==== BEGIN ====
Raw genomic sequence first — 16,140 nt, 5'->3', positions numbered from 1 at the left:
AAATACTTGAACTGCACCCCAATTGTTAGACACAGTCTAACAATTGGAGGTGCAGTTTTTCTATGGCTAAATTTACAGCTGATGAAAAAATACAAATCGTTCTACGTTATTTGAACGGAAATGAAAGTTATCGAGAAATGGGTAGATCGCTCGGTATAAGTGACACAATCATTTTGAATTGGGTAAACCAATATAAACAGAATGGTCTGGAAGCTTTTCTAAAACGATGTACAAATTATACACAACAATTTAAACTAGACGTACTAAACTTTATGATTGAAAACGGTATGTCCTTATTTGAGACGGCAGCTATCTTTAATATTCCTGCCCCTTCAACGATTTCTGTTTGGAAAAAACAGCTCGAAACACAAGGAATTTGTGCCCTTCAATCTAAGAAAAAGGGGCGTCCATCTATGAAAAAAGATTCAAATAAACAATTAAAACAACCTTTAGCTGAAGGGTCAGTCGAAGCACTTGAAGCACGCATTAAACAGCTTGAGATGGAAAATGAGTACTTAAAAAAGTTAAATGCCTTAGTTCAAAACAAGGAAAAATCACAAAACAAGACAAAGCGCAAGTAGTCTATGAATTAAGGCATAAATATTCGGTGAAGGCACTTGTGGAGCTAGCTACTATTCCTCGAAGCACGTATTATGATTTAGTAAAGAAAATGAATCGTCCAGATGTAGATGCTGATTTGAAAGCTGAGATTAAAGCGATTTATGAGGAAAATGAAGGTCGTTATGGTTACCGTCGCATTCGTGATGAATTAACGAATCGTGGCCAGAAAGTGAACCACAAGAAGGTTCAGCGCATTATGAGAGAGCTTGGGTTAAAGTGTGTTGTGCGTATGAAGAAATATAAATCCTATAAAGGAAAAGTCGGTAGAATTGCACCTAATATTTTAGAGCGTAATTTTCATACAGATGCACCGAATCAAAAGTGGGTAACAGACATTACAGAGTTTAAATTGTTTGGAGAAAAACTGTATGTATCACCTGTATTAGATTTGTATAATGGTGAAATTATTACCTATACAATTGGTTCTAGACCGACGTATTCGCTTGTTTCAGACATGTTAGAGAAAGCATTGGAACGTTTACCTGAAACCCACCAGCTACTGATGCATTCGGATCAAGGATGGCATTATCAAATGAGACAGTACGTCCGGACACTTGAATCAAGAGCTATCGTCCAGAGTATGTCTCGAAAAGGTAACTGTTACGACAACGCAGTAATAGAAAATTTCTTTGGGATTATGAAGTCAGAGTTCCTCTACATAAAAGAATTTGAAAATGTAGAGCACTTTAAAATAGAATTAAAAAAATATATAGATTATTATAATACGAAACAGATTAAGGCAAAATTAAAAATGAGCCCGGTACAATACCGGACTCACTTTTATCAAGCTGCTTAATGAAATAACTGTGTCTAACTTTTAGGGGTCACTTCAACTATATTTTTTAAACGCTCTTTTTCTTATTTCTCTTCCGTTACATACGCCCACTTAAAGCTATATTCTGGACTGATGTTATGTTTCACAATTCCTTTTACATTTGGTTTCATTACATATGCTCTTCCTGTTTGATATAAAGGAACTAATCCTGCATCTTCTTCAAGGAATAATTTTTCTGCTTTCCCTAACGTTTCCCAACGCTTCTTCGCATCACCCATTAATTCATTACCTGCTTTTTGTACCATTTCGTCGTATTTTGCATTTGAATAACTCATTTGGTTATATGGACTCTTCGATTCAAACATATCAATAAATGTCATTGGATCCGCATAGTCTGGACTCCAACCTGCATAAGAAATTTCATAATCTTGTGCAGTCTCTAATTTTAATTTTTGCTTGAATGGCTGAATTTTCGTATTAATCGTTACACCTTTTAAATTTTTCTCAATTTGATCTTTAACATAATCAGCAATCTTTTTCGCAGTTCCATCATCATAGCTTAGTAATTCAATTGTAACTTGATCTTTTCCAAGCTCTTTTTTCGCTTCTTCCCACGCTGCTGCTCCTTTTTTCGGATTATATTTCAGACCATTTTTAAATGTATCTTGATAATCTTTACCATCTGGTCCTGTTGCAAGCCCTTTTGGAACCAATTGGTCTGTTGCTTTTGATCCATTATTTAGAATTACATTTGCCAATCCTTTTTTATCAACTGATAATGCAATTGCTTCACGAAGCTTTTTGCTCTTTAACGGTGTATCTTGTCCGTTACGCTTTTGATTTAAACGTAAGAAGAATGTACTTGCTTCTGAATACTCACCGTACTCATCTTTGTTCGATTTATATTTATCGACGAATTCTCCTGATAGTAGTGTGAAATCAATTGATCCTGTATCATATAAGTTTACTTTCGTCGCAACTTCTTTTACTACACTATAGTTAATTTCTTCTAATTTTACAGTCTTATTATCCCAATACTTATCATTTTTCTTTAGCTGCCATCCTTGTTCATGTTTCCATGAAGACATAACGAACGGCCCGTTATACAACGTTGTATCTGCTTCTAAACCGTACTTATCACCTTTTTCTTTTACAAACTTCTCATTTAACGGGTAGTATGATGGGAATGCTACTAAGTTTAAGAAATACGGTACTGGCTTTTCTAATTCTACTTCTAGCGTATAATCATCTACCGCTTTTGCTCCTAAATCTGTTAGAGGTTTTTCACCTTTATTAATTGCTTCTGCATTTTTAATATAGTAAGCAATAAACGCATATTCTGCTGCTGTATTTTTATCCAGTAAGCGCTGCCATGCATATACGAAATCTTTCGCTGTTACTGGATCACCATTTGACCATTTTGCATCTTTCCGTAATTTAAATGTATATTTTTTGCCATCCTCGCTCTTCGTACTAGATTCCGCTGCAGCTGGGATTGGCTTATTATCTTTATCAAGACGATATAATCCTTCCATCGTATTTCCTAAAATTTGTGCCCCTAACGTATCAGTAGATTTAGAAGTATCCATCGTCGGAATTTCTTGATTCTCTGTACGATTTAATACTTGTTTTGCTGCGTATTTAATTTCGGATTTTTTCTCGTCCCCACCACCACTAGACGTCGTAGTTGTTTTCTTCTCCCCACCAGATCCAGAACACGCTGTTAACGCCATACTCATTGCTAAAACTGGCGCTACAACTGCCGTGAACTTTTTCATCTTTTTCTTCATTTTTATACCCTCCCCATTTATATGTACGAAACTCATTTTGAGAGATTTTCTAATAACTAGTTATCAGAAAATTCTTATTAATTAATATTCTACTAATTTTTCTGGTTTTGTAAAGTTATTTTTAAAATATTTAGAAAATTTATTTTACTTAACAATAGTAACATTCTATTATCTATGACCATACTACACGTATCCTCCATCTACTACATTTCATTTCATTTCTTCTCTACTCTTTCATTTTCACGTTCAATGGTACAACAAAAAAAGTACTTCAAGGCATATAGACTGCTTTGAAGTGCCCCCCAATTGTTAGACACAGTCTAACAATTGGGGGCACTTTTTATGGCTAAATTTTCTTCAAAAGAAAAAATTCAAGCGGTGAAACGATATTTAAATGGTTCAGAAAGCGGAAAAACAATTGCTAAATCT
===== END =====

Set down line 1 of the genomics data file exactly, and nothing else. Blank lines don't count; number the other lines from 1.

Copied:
Raw genomic sequence first — 16,140 nt, 5'->3', positions numbered from 1 at the left: